“I think it should be completely within the power of government to alert private media entities about the existence of foreign propaganda and disinformation campaigns,” he said. “So that legislation … looks like it’s going to be very good news for Vladimir Putin.”

Jan. 6 Twitter witness: Failure to curb Trump spurred ‘terrifying’ choice

Meanwhile, discovery continues in the Missouri and Louisiana case. Biden administration lawyers have attempted to dismiss the case, arguing that it contains no plausible evidence of coercion. The U.S. Court of Appeals for the 5th Circuit has been skeptical of the states’ arguments, urging a lower court to consider the federal government’s argument that voluminous documents produced during discovery have so far shown no First Amendment violation.

State attorneys general leading the suit said in a recent statement that the litigation is part of a broader strategy to defend constitutional rights.

“This case is about the Biden administration’s blatant disregard for the First Amendment and its collusion with Big Tech social media companies to suppress speech it disagrees with,” Missouri Attorney General Andrew Bailey said.

Bailey’s office has promoted emails between the White House and Facebook, in which a White House official flags posts related to coronavirus vaccinations that he finds concerning. In one message, the official says that “the top post about vaccines today is tucker Carlson saying they don’t work.” Biden has previously called on social media companies to address coronavirus misinformation.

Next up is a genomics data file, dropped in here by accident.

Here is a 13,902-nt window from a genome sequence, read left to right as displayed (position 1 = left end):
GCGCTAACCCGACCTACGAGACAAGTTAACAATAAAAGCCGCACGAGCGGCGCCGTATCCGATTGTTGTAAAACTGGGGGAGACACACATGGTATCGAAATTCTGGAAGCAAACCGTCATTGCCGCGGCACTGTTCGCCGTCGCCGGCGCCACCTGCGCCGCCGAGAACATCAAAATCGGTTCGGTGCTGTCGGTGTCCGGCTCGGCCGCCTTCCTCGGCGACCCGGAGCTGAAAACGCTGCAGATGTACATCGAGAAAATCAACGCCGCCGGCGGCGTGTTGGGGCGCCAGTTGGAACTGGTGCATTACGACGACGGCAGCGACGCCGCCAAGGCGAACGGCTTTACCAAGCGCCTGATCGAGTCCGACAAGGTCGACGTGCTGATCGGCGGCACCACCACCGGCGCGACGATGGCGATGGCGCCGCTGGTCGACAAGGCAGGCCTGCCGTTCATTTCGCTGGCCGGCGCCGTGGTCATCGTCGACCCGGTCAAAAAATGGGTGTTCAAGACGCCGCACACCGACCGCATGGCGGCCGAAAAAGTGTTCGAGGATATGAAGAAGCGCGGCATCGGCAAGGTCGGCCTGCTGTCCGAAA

Barrett, the NYU professor, said political leaders and government officials have been communicating with companies for years, citing Trump’s dinner as president with Facebook chief executive Mark Zuckerberg. Often, such communication is not nefarious, Barrett said, and has the routine intention of getting out information about how to vote or protect public health.

“We don’t want there to be some kind of impenetrable wall between these companies and the government,” Barrett said.

There is a need for Silicon Valley to be more transparent about its policies for interacting with governments and legal enforcers, he added, and congressional hearings could be a venue for politicians from both parties to ask “fair and substantive” questions about companies’ efforts to promote authoritative information.

But Barrett is not expecting that at Wednesday’s hearing, which he said has “all the earmarks of a purely partisan mudslinging exercise.”

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Eight dogs at risk of being “destroyed” if not found homes

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Eight dogs at risk of being “destroyed” if not found homes